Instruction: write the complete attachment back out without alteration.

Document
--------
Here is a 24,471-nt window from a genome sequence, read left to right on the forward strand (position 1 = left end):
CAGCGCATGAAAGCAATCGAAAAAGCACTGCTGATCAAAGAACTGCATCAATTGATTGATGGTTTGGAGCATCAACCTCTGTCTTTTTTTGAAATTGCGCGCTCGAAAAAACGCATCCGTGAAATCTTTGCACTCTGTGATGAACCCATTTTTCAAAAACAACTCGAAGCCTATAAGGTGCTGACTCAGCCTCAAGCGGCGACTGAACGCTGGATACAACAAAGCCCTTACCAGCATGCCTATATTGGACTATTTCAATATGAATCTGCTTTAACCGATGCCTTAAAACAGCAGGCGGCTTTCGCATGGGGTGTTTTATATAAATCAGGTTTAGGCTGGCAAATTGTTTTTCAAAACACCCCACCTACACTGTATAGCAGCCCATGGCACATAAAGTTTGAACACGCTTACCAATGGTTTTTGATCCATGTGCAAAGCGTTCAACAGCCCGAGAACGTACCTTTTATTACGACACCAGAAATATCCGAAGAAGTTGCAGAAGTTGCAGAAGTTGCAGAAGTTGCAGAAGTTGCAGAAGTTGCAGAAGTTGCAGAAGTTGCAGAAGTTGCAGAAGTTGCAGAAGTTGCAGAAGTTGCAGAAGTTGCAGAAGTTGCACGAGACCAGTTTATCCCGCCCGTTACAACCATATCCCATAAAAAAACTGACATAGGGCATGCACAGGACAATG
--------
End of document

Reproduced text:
Here is a 24,471-nt window from a genome sequence, read left to right on the forward strand (position 1 = left end):
CAGCGCATGAAAGCAATCGAAAAAGCACTGCTGATCAAAGAACTGCATCAATTGATTGATGGTTTGGAGCATCAACCTCTGTCTTTTTTTGAAATTGCGCGCTCGAAAAAACGCATCCGTGAAATCTTTGCACTCTGTGATGAACCCATTTTTCAAAAACAACTCGAAGCCTATAAGGTGCTGACTCAGCCTCAAGCGGCGACTGAACGCTGGATACAACAAAGCCCTTACCAGCATGCCTATATTGGACTATTTCAATATGAATCTGCTTTAACCGATGCCTTAAAACAGCAGGCGGCTTTCGCATGGGGTGTTTTATATAAATCAGGTTTAGGCTGGCAAATTGTTTTTCAAAACACCCCACCTACACTGTATAGCAGCCCATGGCACATAAAGTTTGAACACGCTTACCAATGGTTTTTGATCCATGTGCAAAGCGTTCAACAGCCCGAGAACGTACCTTTTATTACGACACCAGAAATATCCGAAGAAGTTGCAGAAGTTGCAGAAGTTGCAGAAGTTGCAGAAGTTGCAGAAGTTGCAGAAGTTGCAGAAGTTGCAGAAGTTGCAGAAGTTGCAGAAGTTGCAGAAGTTGCAGAAGTTGCAGAAGTTGCACGAGACCAGTTTATCCCGCCCGTTACAACCATATCCCATAAAAAAACTGACATAGGGCATGCACAGGACAATG